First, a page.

Sadly, Tim Reppert lost his father Nelson in September, after a period of declining health. Nelson was an amazing man who led a very full life of service and fun in his many roles — as a pastor, as a musician, as a husband, father, grandfather, and friend. He reminded quite a lot of my own father, who died in 1988 in his open-mindedness and curiosity, in the twinkle in his eye, in the firm place music, laughter, and silly fun had in his life.
So I was very consoled by being able to write him a Name Music piece — I recorded both parts (overdubbing myself!) and sent it to Tim. And then I also offered to contribute my violin-playing to the memorial event at Stewart Park in October. Tim put together a jazz band with trombone (Nelson’s instrument), Nate Richardson on guitar, Doug Robinson on upright bass, John White on electric piano, and me. Nelson loved jazz apparently. However, MY jazz chops are SO rusty! I was in the vocal jazz program at City College back in the early 1980s, and played violin and sang in several bands after that in the Oneonta NY area (and I did a gig or two in Ithaca!), but it has been YEARS since I engaged with any of that repertoire! So I practiced like a maniac, especially on the couple of pieces I was assigned to “lead”, one of which I had never even heard before.
But this is the second decade of the 21st century, and guess what? Now everything is online! I was able to practice against music minus one tracks, hear the original recordings of the pieces, listen to several different versions, and really go deep so much more easily than was possible in the 80s. I listened and played so much I had these pieces running in my mind 24x7, which was a mostly pleasurable experience.
Well it was such a treat to play out in public, for such a lovely event, with such talented musicians! I was definitely the weakest link, but I tried to do my best not to let the side down. I stood right next to Doug, so at least I could really hear the bass, so I would stay grounded in the chord changes. Plus I did have a familiarity with many of the tunes on the set list. The acoustics are very strange in that space, as John White reminded us — subtlety was not going to be possible. And it was very very hot as well, oddly for the middle of October in was up in the high 90s, with high humidity. We had a large fan blowing on us constantly — a saving grace but also a noise contributor!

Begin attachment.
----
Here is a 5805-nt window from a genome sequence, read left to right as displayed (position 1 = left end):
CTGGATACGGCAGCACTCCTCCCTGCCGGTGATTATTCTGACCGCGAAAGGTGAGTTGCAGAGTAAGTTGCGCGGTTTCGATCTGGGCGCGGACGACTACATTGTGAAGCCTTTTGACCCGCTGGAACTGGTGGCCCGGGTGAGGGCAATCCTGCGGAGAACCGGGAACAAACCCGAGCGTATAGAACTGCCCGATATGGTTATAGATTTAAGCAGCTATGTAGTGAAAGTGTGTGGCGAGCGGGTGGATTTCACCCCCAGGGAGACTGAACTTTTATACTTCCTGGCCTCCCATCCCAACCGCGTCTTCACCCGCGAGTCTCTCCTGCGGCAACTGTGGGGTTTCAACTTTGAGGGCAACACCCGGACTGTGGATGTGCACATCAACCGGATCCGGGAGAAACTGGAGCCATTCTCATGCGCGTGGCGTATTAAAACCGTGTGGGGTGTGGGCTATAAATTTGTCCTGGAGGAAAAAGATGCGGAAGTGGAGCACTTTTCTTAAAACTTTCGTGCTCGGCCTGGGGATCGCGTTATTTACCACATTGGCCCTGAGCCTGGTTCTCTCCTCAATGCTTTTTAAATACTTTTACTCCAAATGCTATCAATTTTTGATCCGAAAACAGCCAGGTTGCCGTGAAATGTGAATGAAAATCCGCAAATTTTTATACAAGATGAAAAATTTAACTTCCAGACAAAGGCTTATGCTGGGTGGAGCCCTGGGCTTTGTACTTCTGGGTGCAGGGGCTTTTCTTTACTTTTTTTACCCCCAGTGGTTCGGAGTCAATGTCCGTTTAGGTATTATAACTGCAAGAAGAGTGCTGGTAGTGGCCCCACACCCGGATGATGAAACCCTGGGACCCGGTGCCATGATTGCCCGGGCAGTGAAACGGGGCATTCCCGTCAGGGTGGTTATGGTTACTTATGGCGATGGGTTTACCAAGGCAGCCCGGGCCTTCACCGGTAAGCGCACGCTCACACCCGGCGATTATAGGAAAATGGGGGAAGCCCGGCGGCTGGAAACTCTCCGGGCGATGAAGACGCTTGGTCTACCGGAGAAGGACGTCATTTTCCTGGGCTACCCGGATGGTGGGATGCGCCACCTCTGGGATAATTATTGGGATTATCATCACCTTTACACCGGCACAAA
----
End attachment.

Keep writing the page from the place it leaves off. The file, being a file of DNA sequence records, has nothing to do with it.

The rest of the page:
Despite all the challenges there were lots of magical moments in the music-making, times of ESP among us, leading Doug at one point to be amazed that Nate and I could play a melody line in unison and I could match his phrasing just about perfectly. He asked if we had played together before, which made me laugh. I thought he was joking, but he was serious. I told him about Water Bear. I imagine he is so busy as a professional musician that he doesn’t have the band-width required to know anything about a little-known group from so long ago.
And Doug sang What a Wonderful World beautifully twice, the second time a request towards the end of the event. So lovely! And what a fitting tribute to Nelson. A fine man. A big loss.